Magic on the Trail and Blood on the Mountain

Magic on the Trail

This week was great for trail magic, some provided by members of the public and some provided by Mother Nature.  Some would describe it merely as happenstance and others see it as divine providence.  I have my own thoughts, but for now, I’ll leave it to you.

Mother Nature’s Bounty

Lover’s Leap and the French Broad River

French Broad River

Leaving Hot Springs, we slowly climbed up miles of mountain.  The views of the French Broad were stunning to say the least.  We did have a little issue in an area known as Lover’s Leap, a steep cliff face overlooking the river valley below.  As we inched our way up, Ma Wampus turned to me and said “I see an ass.”  My eyes probably glazed over as my brain tried to compute what I had done recently to warrant the comment.  She must have recognized the confused look and said “No, up there.”  Not sure how or why, but one of my fellow hikers had decided they needed to relieve themselves, but had misjudged their private potty spot, almost providing us with another story about a crapstorm.  Just a public service announcement – pooping on the AT is a 3D experience, so plan accordingly.

Exposed Ridge and Howard’s Rock

Yes, this is part of the official trail!

Yes, this is part of the official trail!

Another stunning spot was well North of there in an area described as “Exposed Ridge” where one can find Howard’s Rock.   This was a rock scramble that was difficult but you knew you were in for it because an alternate trail was provided that was called Big Butt Bypass.  It was like a dare and I wasn’t taking Big Butt Bypass and Ma Wampus refused as well – up we went.  We were very well rewarded for the effort!  Howard’s Rock is named for Howard McDonald, a major trail builder for this section of trail.

Miles of Views at Howard’s Rock

Miles of Views at Howard’s Rock

Big Bald and Water Challenge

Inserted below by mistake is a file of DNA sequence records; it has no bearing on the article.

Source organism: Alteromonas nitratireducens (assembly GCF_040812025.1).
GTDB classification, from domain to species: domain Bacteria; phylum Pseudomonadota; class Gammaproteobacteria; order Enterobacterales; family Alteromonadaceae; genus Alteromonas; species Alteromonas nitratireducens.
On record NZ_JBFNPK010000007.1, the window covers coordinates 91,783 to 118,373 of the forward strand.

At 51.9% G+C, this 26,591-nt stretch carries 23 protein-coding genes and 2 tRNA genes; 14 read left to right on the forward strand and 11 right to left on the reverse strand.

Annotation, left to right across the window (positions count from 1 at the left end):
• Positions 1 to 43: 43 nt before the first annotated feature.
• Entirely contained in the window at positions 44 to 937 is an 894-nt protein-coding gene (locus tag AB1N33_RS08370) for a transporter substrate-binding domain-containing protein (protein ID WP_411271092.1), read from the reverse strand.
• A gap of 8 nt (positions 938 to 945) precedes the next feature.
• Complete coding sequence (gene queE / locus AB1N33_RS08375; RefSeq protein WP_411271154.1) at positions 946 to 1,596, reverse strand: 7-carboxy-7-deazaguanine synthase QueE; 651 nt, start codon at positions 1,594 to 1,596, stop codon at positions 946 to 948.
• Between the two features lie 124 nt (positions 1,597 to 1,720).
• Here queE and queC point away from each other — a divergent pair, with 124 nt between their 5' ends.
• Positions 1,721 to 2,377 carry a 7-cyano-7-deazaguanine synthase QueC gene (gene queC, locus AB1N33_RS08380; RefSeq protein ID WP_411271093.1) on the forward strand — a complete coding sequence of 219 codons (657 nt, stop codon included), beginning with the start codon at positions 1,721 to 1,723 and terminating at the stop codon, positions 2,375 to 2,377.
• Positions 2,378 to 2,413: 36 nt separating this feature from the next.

Big Bald

Unobstructed 360 Views for Hundreds of Miles

Our last absolutely stunning view this week was at an area call Big Bald.  On our way down from Howard’s, we stopped at a shelter and had some lunch.  Here, Ma Wampus noticed water at the base of her bag – her water bladder had broken.  The contents were dry as she uses trash bags….  Anyway, she has no water now, so we were dependent on my system, which is about 1.5 liters.  This is not much on an 80F/26C day where you are climbing several thousand feet.  Accordingly, we stopped at the first water source, once I had less than half a liter.  Every single time the water source was a waterfall – maybe not a big one, but all beautiful.  On the way down from Big Bald, we were rewarded again with fields of little flowers called “Spring Beauties”.

Gorgeous Stops for Water

Gorgeous Stops for Water

Spring Beauties

Spring Beauties

The Trail Magicians

As I explained in earlier posts, there are all kinds of people that provide free stuff to hikers on the trail.  Some of these folks are motivated by a higher power, others are former thru hikers that feel a desire to help the current applicants to this elite club.  In our case though, like the waterfall issue above, we are seeing strange coincidences.

Small Coincidences: Everyone Loves Sugar

Southern Cookie Lady

Southern Cookie Lady

In our first instance, we saw a sign for cookies and water.  We were light on water so headed that way.  This lady lives in a cabin about 300ft/100m from the trail and every so often she decides to bake cookies for the hikers.  I was just there for the water and told her so, and she said, “No, I think you need a cookie too.” Feeling a little hungry, I shrugged and grabbed one.  Yes, I needed the cookie – like really needed it.  Likewise, a couple of days later, I am talking to Ma Wampus about having a desire for a nice Snicker’s bar.  Not two hours later we come across a parking lot, and a man who identified himself as a former thru hiker, “Sorefeet”, steps out of his car with a bag full of candy, including a healthy amount of Snickers.

A Little Too Much Coincidence

Hikers Support Hikers

Hikers Support Hikers

Our last instance this leg was with a group of former hikers who come out periodically to support the new crop.  They had soda, cookies, chili, grilled cheese, and french toast.  I started a conversation with one of them as I was sucking down some excellent chili.  The man, an American, had lived in Australia.  He started giving me tips about things I needed to do – taxes, residency issues, driving tests, medical.  I felt like I needed to take notes.  By the end of the conversation, I had made up my mind as to what was happening.  It’s not luck or a benign diety; I am a player character in a computer game and these are like the side quests you get to unlock the Easter eggs.  Seriously!?! What are the chances?